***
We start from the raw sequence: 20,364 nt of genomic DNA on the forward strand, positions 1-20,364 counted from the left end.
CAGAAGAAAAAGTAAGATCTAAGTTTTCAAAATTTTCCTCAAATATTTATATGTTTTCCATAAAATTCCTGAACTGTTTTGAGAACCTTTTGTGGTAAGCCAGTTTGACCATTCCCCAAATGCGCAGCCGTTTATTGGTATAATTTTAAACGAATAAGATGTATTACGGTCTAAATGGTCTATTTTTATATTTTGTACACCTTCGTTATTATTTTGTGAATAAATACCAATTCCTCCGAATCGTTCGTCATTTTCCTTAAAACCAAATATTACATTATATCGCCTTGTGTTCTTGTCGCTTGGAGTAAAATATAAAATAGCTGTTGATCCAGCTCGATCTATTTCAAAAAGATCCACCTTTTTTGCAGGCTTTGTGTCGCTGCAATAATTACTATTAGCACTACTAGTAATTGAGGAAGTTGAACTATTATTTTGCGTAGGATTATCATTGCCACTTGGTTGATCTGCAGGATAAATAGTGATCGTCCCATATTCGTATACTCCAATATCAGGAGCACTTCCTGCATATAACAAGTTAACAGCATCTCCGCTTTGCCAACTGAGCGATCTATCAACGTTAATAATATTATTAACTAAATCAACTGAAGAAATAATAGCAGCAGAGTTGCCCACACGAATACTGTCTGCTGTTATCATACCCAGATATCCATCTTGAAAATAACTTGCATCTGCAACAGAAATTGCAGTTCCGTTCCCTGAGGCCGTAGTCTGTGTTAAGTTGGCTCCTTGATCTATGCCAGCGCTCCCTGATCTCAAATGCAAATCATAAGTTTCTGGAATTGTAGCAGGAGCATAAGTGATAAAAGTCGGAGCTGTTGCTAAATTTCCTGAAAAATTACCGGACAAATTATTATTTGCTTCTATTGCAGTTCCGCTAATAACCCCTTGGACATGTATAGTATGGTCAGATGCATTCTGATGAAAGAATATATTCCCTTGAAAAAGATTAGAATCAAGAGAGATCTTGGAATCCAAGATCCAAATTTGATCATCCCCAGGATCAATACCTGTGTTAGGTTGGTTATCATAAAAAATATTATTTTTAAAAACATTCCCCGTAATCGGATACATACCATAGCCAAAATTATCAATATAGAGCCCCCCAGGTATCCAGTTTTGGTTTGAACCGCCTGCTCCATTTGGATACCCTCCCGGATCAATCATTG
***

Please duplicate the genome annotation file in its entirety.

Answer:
We start from the raw sequence: 20,364 nt of genomic DNA on the forward strand, positions 1-20,364 counted from the left end.
CAGAAGAAAAAGTAAGATCTAAGTTTTCAAAATTTTCCTCAAATATTTATATGTTTTCCATAAAATTCCTGAACTGTTTTGAGAACCTTTTGTGGTAAGCCAGTTTGACCATTCCCCAAATGCGCAGCCGTTTATTGGTATAATTTTAAACGAATAAGATGTATTACGGTCTAAATGGTCTATTTTTATATTTTGTACACCTTCGTTATTATTTTGTGAATAAATACCAATTCCTCCGAATCGTTCGTCATTTTCCTTAAAACCAAATATTACATTATATCGCCTTGTGTTCTTGTCGCTTGGAGTAAAATATAAAATAGCTGTTGATCCAGCTCGATCTATTTCAAAAAGATCCACCTTTTTTGCAGGCTTTGTGTCGCTGCAATAATTACTATTAGCACTACTAGTAATTGAGGAAGTTGAACTATTATTTTGCGTAGGATTATCATTGCCACTTGGTTGATCTGCAGGATAAATAGTGATCGTCCCATATTCGTATACTCCAATATCAGGAGCACTTCCTGCATATAACAAGTTAACAGCATCTCCGCTTTGCCAACTGAGCGATCTATCAACGTTAATAATATTATTAACTAAATCAACTGAAGAAATAATAGCAGCAGAGTTGCCCACACGAATACTGTCTGCTGTTATCATACCCAGATATCCATCTTGAAAATAACTTGCATCTGCAACAGAAATTGCAGTTCCGTTCCCTGAGGCCGTAGTCTGTGTTAAGTTGGCTCCTTGATCTATGCCAGCGCTCCCTGATCTCAAATGCAAATCATAAGTTTCTGGAATTGTAGCAGGAGCATAAGTGATAAAAGTCGGAGCTGTTGCTAAATTTCCTGAAAAATTACCGGACAAATTATTATTTGCTTCTATTGCAGTTCCGCTAATAACCCCTTGGACATGTATAGTATGGTCAGATGCATTCTGATGAAAGAATATATTCCCTTGAAAAAGATTAGAATCAAGAGAGATCTTGGAATCCAAGATCCAAATTTGATCATCCCCAGGATCAATACCTGTGTTAGGTTGGTTATCATAAAAAATATTATTTTTAAAAACATTCCCCGTAATCGGATACATACCATAGCCAAAATTATCAATATAGAGCCCCCCAGGTATCCAGTTTTGGTTTGAACCGCCTGCTCCATTTGGATACCCTCCCGGATCAATCATTG